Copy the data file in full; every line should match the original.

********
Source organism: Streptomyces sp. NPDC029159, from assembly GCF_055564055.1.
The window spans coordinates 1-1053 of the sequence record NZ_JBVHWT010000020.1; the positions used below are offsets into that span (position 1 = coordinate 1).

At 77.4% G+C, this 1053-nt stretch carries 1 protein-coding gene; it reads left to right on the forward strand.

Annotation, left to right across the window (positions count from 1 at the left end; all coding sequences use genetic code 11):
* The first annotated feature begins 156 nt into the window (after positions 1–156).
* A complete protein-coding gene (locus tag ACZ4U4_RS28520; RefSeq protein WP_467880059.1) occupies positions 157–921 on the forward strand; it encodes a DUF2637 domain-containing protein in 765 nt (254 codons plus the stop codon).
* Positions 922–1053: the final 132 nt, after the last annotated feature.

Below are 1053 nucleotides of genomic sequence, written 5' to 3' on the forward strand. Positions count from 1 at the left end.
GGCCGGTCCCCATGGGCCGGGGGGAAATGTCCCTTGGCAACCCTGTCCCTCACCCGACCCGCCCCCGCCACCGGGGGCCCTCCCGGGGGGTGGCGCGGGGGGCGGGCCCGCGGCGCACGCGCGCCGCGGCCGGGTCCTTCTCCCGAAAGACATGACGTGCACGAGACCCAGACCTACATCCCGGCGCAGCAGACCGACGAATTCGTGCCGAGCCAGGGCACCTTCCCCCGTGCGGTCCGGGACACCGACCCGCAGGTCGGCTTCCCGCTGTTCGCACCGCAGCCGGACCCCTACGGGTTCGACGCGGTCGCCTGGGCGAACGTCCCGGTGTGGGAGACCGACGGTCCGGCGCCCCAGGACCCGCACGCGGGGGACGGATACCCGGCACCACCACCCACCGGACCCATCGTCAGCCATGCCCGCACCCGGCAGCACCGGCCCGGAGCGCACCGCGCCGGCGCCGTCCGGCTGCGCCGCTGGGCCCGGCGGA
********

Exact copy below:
Source organism: Streptomyces sp. NPDC029159, from assembly GCF_055564055.1.
The window spans coordinates 1-1053 of the sequence record NZ_JBVHWT010000020.1; the positions used below are offsets into that span (position 1 = coordinate 1).

At 77.4% G+C, this 1053-nt stretch carries 1 protein-coding gene; it reads left to right on the forward strand.

Annotation, left to right across the window (positions count from 1 at the left end; all coding sequences use genetic code 11):
* The first annotated feature begins 156 nt into the window (after positions 1–156).
* A complete protein-coding gene (locus tag ACZ4U4_RS28520; RefSeq protein WP_467880059.1) occupies positions 157–921 on the forward strand; it encodes a DUF2637 domain-containing protein in 765 nt (254 codons plus the stop codon).
* Positions 922–1053: the final 132 nt, after the last annotated feature.

Below are 1053 nucleotides of genomic sequence, written 5' to 3' on the forward strand. Positions count from 1 at the left end.
GGCCGGTCCCCATGGGCCGGGGGGAAATGTCCCTTGGCAACCCTGTCCCTCACCCGACCCGCCCCCGCCACCGGGGGCCCTCCCGGGGGGTGGCGCGGGGGGCGGGCCCGCGGCGCACGCGCGCCGCGGCCGGGTCCTTCTCCCGAAAGACATGACGTGCACGAGACCCAGACCTACATCCCGGCGCAGCAGACCGACGAATTCGTGCCGAGCCAGGGCACCTTCCCCCGTGCGGTCCGGGACACCGACCCGCAGGTCGGCTTCCCGCTGTTCGCACCGCAGCCGGACCCCTACGGGTTCGACGCGGTCGCCTGGGCGAACGTCCCGGTGTGGGAGACCGACGGTCCGGCGCCCCAGGACCCGCACGCGGGGGACGGATACCCGGCACCACCACCCACCGGACCCATCGTCAGCCATGCCCGCACCCGGCAGCACCGGCCCGGAGCGCACCGCGCCGGCGCCGTCCGGCTGCGCCGCTGGGCCCGGCGGA